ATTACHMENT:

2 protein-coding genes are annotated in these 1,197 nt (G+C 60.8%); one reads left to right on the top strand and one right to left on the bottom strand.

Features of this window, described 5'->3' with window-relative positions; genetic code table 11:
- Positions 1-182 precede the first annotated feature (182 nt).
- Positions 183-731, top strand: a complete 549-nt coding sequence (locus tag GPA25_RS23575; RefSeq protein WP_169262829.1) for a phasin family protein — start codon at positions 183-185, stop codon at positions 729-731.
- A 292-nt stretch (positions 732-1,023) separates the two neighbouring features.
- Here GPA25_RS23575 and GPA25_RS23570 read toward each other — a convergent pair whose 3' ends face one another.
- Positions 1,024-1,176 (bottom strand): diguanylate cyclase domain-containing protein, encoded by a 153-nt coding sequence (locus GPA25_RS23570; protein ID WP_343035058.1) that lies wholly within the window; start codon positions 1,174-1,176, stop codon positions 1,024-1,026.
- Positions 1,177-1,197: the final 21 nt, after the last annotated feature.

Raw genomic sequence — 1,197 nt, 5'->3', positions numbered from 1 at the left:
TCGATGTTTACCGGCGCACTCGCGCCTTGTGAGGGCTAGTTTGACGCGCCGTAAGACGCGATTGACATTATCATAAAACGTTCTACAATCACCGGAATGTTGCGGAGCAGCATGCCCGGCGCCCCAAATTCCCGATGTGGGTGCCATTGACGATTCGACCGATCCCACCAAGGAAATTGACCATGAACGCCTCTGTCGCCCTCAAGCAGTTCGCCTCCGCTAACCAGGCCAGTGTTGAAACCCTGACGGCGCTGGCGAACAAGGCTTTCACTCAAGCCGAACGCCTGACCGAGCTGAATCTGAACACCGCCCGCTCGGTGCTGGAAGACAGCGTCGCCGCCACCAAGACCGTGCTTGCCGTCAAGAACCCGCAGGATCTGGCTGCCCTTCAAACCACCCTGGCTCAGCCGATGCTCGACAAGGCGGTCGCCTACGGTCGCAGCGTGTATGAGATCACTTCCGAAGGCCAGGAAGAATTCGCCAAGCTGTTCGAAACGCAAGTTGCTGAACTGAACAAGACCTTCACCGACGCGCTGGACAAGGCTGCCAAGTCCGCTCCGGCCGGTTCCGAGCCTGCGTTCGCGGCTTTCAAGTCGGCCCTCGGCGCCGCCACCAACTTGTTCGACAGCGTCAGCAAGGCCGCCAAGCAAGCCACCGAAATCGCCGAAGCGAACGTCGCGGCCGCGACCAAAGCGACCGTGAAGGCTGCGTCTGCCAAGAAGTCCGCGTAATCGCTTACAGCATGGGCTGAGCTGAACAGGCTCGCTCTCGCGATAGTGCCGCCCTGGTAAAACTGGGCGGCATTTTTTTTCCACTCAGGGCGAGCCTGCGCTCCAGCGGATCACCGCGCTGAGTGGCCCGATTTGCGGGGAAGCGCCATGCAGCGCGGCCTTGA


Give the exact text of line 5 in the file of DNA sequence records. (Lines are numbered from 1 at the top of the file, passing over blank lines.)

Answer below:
- A 292-nt stretch (positions 732-1,023) separates the two neighbouring features.